Aerial view of Olympic Sculpture Park in Seattle, Washington. Image © Iwan Baan
The exhibition White Cube, Green Maze opens tonight at The Heinz Architectural Center of Carnegie Museum of Art in Pittsburgh. Curated by Raymund Ryan, the show examines emerging trends in museum design through six unconventional sites and features newly commissioned photographs by Iwan Baan. The beautifully portrayed case studies share the common thread of moving beyond the traditional “white cube” gallery space, and away from expectations of how a gallery should be experienced.
Instituto Inhotim. Image © Iwan Baan
Rather than displaying art in minimalist, enclosed spaces, the sites in the exhibition break apart the experience into multiple pavilions, using the landscape as a backdrop. Visitors are free to roam and discover, presenting artists and curators with far more options than those offered by more traditional institutions.
Each of these case studies represents a unique expression of the ambitions and collaborations of patrons, architects, landscape architects, artists, and curators. Several of them have already achieved recognition, while others are only emerging as important models; all demonstrate a close intertwining of art, design, curatorial vision, and the environment. According to curator Raymund Ryan, “These evolving institutions, appearing almost simultaneously at radically different sites around the world, are forming a new typology that mixes professional disciplines and offers the visitors choice and surprise.”
Exterior of PACCAR Pavilion at the Olympic Sculpture Park by Weiss/Manfredi Architecture/Landscape/Urbanism. Image © Iwan Baan
Still from Beam Drop Inhotim, a short film directed by Pablo Lobato documenting the installation of the piece by Chris Burden. Courtesy of Pablo Lobato.
Exterior of F-Art House by Kazuyo Sejima, part of Art House Project Inujima. Image © Iwan Baan
The exhibition space engages visitors with a “green maze” of its own, encouraging them to roam among plans of each site, presentation models, and maquettes by emerging and leading architects, original sketches by artists participating at the sites around the world, and historical documentation of sites prior to re-design. These installations, designed by MGMT, emphasize the many voices contributing to each institution or site.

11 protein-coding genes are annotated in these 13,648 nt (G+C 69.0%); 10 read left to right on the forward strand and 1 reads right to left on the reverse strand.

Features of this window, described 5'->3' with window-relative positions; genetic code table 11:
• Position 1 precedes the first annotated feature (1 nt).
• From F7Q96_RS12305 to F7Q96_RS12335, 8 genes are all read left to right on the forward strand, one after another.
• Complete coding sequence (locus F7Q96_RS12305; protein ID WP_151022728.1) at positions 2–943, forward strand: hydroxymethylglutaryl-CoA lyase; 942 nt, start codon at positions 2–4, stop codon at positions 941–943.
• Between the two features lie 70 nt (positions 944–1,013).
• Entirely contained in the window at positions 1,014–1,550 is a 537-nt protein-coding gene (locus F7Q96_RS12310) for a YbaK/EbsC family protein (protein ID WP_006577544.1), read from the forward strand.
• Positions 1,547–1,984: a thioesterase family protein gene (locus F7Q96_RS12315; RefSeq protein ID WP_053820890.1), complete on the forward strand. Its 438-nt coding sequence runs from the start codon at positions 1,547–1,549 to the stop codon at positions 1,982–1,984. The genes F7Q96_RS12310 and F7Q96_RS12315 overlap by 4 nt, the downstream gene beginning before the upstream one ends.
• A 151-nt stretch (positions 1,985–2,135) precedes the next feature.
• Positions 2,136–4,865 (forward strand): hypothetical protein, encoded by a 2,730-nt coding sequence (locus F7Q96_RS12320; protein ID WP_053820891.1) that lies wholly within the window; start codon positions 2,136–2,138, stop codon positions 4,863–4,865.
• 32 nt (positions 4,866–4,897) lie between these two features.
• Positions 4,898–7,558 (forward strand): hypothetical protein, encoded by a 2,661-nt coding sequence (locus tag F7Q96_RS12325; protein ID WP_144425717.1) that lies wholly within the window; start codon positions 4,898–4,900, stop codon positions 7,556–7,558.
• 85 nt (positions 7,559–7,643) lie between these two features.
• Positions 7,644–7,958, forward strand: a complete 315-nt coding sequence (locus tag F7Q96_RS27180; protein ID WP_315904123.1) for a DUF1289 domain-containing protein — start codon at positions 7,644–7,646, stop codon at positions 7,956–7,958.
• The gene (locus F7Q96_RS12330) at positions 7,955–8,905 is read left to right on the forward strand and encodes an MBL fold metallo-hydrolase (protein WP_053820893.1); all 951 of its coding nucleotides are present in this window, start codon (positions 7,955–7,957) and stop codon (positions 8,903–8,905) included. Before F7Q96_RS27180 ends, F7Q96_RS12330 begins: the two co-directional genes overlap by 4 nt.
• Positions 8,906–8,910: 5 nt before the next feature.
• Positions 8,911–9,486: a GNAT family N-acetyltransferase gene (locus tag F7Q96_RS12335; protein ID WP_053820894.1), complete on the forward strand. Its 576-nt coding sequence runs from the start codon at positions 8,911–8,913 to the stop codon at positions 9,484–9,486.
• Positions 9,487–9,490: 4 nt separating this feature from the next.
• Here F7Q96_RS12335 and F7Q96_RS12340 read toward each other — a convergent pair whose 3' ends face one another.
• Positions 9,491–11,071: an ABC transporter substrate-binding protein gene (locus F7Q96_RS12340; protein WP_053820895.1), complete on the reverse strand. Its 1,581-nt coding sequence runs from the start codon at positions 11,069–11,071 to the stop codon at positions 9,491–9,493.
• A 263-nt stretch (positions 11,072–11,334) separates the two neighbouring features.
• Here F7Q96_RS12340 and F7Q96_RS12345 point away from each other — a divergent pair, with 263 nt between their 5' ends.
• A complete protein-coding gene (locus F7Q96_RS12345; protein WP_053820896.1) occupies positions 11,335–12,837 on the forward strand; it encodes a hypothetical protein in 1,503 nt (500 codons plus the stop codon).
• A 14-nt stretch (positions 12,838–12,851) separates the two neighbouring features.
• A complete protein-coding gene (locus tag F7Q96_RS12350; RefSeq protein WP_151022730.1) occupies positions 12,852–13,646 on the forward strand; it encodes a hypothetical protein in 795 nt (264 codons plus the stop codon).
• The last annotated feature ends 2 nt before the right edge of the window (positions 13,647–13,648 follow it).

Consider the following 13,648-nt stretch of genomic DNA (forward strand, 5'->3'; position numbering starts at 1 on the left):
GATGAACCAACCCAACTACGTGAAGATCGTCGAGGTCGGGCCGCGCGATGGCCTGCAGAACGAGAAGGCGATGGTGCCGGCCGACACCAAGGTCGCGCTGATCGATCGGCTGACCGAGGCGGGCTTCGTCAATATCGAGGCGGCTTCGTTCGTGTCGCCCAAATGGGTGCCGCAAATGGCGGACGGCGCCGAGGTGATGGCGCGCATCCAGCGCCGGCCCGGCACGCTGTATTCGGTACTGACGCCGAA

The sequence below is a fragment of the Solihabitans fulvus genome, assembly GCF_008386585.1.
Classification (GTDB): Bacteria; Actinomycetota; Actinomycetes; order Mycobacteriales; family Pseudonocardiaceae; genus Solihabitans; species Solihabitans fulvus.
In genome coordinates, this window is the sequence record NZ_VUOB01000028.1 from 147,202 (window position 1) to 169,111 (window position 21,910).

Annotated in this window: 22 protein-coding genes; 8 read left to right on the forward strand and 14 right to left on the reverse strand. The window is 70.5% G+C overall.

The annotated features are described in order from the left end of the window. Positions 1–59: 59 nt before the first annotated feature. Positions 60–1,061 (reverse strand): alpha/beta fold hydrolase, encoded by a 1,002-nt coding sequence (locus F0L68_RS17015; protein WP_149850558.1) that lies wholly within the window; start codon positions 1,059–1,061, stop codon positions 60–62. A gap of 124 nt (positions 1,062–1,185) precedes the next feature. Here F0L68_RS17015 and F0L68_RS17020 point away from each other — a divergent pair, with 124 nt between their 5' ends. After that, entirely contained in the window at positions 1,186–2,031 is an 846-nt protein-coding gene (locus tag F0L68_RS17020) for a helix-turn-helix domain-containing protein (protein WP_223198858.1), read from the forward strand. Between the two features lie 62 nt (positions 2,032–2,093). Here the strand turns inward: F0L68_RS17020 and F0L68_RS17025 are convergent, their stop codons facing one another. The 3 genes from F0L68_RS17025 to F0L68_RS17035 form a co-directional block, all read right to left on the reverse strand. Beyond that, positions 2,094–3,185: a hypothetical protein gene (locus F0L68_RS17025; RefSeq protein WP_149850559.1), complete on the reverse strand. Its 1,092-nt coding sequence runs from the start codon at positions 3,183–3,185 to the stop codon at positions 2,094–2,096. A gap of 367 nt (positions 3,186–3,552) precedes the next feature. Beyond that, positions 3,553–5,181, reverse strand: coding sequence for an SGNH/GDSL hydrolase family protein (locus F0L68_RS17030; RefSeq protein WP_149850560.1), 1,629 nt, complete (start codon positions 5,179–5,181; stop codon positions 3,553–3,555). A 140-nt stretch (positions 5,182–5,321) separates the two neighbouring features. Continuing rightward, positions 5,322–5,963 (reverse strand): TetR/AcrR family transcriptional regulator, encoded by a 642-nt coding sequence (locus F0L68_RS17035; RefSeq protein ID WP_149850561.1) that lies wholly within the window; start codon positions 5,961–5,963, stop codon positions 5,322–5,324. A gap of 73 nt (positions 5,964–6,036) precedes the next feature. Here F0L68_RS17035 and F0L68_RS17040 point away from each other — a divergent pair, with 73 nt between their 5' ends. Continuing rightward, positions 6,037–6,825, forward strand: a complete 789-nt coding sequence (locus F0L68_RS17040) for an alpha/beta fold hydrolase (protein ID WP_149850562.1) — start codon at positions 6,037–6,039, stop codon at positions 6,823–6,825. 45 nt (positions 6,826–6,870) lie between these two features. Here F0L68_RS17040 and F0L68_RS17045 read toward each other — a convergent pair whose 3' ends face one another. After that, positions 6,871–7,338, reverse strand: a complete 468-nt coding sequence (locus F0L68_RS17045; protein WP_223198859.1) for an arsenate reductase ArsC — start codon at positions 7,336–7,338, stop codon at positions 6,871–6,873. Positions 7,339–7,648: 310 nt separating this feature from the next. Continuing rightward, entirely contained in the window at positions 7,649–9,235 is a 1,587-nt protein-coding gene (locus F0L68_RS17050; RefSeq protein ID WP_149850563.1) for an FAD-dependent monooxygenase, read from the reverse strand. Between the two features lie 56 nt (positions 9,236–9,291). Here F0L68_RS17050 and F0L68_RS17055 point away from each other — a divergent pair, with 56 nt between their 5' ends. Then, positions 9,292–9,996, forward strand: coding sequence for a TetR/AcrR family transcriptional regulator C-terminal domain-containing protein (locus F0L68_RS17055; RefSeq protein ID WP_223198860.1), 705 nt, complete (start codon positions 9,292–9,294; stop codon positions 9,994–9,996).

The exhibition will kick off tonight with Baan discussing his work in a conversation with Raymund Ryan. The talk will start at 6.30 p.m. and will be followed by a reception on the Hall of Sculpture balcony. Learn more here.
Conceptual model of Olympic Sculpture Park by Weiss/Manfredi. Courtesy of Weiss/Manfredi.
An accompanying book includes an introductory essay by Ryan and additional photography by Baan.
The six sites or institutions presented in White Cube, Green Maze: New Art Landscapes are:
- Raketenstation Insel Hombroich, near Neuss, Germany, including built projects by Erwin Heerich, Tadao Ando, Álvaro Siza Vieira, and Raimund Abraham
- Benesse Art Site Naoshima, Japan, including built projects by Tadao Ando, Hiroshi Sambuichi, Kazuyo Sejima, and Ryue Nishizawa
- Inhotim, near Belo Horizonte, Brazil, inspired by the landscapes of Roberto Burle Marx and including built projects by Arquitetos Associados, Rodrigo Cerviño Lopez, and Rizoma Arquitetura
- Jardín Botánico, Culiacán, Mexico, with architectural interventions by Tatiana Bilbao and landscape design by TOA–Taller de Operaciones Ambientales
- Grand Traiano Art Complex, Grottaferrata, Italy, with projects in design development by Johnston Marklee and by HHF architects and with landscape design by Topotek1
- Olympic Sculpture Park, Seattle, USA, designed by Weiss/Manfredi